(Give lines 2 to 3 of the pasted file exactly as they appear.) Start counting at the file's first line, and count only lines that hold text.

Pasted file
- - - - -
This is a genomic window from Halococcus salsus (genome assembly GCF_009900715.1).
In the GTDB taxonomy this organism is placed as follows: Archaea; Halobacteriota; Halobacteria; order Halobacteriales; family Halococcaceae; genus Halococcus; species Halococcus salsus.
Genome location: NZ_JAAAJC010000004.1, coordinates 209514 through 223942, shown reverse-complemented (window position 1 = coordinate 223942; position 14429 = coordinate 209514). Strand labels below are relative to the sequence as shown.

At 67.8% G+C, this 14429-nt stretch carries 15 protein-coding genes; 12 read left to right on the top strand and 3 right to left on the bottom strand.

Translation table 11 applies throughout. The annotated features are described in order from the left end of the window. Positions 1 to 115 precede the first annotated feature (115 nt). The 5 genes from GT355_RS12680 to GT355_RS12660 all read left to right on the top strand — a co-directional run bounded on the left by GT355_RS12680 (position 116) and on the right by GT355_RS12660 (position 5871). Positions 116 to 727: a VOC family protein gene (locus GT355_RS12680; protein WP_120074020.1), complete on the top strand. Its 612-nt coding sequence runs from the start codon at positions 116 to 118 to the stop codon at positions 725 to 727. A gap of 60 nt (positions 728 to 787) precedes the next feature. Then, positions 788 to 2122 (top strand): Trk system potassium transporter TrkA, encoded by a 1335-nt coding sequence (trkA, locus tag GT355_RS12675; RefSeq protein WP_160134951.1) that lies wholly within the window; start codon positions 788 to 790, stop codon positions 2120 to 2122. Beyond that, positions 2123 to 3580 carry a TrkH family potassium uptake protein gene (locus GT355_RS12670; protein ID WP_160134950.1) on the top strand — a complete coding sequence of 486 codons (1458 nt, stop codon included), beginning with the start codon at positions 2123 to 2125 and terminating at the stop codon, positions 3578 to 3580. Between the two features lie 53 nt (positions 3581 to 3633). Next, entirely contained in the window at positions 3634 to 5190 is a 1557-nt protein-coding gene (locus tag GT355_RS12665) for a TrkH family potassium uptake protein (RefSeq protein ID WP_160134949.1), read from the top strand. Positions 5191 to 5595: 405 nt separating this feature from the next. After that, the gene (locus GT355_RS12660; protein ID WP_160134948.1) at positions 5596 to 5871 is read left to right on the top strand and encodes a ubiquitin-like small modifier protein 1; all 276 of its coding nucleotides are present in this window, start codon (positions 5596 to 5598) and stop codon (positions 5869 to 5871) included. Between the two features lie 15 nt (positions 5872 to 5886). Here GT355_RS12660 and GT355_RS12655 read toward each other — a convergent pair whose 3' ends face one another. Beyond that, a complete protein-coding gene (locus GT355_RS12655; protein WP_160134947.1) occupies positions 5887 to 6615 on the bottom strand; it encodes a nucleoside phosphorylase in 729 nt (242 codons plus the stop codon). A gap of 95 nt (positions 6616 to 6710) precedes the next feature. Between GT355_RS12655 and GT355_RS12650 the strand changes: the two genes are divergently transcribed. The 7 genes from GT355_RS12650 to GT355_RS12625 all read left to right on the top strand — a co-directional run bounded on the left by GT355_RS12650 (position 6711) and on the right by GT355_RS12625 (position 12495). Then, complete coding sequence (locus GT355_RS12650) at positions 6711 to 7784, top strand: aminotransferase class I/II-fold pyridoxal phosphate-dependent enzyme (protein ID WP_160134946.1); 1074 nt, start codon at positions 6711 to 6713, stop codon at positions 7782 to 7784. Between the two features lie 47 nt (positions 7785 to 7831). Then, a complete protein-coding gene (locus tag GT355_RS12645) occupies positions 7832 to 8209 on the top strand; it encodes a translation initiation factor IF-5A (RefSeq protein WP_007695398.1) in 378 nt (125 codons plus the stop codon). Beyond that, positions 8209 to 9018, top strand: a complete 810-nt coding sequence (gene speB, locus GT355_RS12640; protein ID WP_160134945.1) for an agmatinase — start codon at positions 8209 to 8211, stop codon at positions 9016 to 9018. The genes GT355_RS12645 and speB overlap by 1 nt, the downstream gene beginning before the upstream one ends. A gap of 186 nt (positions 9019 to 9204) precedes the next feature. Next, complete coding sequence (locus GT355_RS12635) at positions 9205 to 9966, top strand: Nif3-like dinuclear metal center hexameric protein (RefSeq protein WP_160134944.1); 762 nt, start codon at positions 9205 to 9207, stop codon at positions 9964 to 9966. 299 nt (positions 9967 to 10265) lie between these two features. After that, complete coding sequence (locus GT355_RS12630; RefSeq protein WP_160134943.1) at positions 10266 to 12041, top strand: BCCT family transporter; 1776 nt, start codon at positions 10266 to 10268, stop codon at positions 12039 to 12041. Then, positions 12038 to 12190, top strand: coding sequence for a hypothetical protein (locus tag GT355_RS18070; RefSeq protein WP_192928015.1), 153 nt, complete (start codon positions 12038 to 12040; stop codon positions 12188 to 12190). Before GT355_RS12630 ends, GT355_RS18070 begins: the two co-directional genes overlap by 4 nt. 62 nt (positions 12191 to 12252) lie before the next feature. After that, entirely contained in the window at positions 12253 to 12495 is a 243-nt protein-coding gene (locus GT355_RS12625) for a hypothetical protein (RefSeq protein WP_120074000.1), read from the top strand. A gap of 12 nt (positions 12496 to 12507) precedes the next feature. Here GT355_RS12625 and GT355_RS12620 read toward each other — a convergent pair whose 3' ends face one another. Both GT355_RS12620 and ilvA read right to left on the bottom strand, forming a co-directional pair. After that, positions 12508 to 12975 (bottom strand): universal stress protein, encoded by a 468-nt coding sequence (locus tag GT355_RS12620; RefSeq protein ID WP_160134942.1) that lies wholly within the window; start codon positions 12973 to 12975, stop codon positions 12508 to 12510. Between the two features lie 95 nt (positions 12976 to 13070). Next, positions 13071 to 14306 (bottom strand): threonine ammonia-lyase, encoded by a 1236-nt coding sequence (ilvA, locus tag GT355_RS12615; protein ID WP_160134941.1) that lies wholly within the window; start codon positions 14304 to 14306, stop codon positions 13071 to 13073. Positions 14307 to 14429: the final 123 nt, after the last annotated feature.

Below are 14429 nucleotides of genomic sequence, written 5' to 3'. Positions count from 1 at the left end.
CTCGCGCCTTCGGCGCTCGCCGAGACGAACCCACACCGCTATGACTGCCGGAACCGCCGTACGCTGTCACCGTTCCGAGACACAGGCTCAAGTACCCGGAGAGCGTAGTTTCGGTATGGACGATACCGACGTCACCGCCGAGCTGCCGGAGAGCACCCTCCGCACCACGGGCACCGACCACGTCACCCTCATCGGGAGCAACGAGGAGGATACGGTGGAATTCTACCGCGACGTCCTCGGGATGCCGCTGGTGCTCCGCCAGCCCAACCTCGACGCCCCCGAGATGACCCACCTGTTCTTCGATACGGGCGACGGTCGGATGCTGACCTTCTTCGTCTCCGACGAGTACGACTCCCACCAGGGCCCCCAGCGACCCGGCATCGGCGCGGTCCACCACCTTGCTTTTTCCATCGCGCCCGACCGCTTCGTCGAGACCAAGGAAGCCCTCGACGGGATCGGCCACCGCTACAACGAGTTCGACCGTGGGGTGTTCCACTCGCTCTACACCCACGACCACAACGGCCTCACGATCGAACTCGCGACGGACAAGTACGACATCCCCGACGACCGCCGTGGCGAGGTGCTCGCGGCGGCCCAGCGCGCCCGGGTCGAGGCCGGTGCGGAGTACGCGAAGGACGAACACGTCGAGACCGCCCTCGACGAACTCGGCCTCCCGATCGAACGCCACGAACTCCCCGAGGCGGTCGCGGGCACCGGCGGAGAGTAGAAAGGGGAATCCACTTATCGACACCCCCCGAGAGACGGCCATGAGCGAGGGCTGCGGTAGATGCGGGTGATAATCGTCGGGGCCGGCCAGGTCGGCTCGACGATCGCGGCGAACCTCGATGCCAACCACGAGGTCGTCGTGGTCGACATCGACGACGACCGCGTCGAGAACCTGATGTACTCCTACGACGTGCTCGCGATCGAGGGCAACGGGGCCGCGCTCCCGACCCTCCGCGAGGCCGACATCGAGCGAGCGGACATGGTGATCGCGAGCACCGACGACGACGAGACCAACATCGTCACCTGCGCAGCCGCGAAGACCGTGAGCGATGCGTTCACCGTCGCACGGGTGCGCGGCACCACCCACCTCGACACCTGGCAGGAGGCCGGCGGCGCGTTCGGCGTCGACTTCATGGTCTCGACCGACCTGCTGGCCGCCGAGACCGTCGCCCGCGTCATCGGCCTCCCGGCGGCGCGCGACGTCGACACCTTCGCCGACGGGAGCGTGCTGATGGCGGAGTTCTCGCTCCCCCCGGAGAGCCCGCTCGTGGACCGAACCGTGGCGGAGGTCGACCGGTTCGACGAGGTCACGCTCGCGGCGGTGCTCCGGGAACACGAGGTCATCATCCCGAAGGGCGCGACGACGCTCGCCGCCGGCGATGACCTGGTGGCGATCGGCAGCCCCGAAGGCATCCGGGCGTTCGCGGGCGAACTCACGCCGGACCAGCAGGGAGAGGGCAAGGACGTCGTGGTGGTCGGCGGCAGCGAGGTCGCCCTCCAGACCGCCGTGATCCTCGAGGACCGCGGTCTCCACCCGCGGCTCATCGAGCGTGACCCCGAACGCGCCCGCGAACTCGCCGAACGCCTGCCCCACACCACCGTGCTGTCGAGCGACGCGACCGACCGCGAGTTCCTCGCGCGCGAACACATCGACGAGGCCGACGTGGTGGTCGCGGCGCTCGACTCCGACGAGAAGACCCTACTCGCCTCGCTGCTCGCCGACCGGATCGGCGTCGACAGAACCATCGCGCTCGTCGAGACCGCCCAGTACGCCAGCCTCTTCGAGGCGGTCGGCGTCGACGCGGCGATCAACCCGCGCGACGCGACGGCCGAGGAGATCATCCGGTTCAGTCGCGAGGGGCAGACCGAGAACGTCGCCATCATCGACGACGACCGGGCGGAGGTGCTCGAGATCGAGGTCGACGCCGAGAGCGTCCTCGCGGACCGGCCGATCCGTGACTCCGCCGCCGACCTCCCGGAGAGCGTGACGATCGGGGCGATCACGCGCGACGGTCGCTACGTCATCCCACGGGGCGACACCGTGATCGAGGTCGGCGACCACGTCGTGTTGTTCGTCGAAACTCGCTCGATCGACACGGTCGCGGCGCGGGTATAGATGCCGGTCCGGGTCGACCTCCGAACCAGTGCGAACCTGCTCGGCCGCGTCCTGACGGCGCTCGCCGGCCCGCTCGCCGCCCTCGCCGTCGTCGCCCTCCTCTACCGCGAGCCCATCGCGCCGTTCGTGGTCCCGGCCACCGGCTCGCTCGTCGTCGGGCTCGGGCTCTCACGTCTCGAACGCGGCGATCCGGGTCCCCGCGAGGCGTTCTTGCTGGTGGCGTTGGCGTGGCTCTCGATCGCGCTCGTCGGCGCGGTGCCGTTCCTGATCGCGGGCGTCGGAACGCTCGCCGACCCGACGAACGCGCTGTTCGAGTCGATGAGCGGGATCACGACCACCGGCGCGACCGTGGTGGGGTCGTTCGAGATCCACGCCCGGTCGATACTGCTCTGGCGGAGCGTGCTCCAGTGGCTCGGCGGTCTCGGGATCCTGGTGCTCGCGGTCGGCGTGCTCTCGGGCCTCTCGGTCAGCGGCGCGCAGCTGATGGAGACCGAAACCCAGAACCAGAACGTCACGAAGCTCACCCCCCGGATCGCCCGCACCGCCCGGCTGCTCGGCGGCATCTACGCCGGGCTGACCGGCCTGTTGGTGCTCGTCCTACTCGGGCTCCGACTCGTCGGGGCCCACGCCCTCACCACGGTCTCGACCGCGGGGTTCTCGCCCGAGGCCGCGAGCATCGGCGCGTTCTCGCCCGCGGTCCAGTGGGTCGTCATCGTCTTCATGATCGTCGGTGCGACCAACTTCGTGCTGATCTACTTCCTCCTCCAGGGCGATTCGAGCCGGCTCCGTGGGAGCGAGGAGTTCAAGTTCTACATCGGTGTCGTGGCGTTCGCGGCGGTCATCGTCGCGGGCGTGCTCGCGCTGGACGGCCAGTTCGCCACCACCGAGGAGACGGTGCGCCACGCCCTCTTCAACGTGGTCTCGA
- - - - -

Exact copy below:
In the GTDB taxonomy this organism is placed as follows: Archaea; Halobacteriota; Halobacteria; order Halobacteriales; family Halococcaceae; genus Halococcus; species Halococcus salsus.
Genome location: NZ_JAAAJC010000004.1, coordinates 209514 through 223942, shown reverse-complemented (window position 1 = coordinate 223942; position 14429 = coordinate 209514). Strand labels below are relative to the sequence as shown.